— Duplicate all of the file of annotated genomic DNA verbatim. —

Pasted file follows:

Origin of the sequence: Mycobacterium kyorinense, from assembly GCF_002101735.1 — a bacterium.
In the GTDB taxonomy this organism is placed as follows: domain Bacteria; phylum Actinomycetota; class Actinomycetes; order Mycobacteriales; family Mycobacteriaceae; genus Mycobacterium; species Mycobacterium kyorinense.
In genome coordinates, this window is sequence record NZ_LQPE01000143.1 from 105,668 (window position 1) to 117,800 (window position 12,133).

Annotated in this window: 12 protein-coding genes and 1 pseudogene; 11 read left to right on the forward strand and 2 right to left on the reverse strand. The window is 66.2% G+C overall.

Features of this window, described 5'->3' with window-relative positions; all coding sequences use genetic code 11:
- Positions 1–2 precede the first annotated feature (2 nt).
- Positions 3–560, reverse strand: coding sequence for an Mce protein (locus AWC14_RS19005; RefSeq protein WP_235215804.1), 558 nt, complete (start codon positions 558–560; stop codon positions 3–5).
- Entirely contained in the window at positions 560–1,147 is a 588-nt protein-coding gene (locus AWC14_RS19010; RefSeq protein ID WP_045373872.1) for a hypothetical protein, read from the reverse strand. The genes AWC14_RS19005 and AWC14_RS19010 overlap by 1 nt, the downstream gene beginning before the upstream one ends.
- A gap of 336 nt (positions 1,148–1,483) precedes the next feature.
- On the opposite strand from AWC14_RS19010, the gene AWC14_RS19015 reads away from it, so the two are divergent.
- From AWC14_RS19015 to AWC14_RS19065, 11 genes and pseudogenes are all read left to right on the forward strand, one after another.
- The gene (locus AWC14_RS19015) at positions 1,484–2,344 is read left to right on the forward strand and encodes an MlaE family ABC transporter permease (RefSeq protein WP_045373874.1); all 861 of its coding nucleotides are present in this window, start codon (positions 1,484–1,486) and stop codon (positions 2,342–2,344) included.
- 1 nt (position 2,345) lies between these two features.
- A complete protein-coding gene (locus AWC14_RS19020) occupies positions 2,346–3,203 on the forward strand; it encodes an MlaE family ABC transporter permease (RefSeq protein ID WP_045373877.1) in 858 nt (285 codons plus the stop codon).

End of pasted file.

Origin of the sequence: Mycobacterium kyorinense, from assembly GCF_002101735.1 — a bacterium.
In the GTDB taxonomy this organism is placed as follows: domain Bacteria; phylum Actinomycetota; class Actinomycetes; order Mycobacteriales; family Mycobacteriaceae; genus Mycobacterium; species Mycobacterium kyorinense.
In genome coordinates, this window is sequence record NZ_LQPE01000143.1 from 105,668 (window position 1) to 117,800 (window position 12,133).

Annotated in this window: 12 protein-coding genes and 1 pseudogene; 11 read left to right on the forward strand and 2 right to left on the reverse strand. The window is 66.2% G+C overall.

Features of this window, described 5'->3' with window-relative positions; all coding sequences use genetic code 11:
- Positions 1–2 precede the first annotated feature (2 nt).
- Positions 3–560, reverse strand: coding sequence for an Mce protein (locus AWC14_RS19005; RefSeq protein WP_235215804.1), 558 nt, complete (start codon positions 558–560; stop codon positions 3–5).
- Entirely contained in the window at positions 560–1,147 is a 588-nt protein-coding gene (locus AWC14_RS19010; RefSeq protein ID WP_045373872.1) for a hypothetical protein, read from the reverse strand. The genes AWC14_RS19005 and AWC14_RS19010 overlap by 1 nt, the downstream gene beginning before the upstream one ends.
- A gap of 336 nt (positions 1,148–1,483) precedes the next feature.
- On the opposite strand from AWC14_RS19010, the gene AWC14_RS19015 reads away from it, so the two are divergent.
- From AWC14_RS19015 to AWC14_RS19065, 11 genes and pseudogenes are all read left to right on the forward strand, one after another.
- The gene (locus AWC14_RS19015) at positions 1,484–2,344 is read left to right on the forward strand and encodes an MlaE family ABC transporter permease (RefSeq protein WP_045373874.1); all 861 of its coding nucleotides are present in this window, start codon (positions 1,484–1,486) and stop codon (positions 2,342–2,344) included.
- 1 nt (position 2,345) lies between these two features.
- A complete protein-coding gene (locus AWC14_RS19020) occupies positions 2,346–3,203 on the forward strand; it encodes an MlaE family ABC transporter permease (RefSeq protein ID WP_045373877.1) in 858 nt (285 codons plus the stop codon).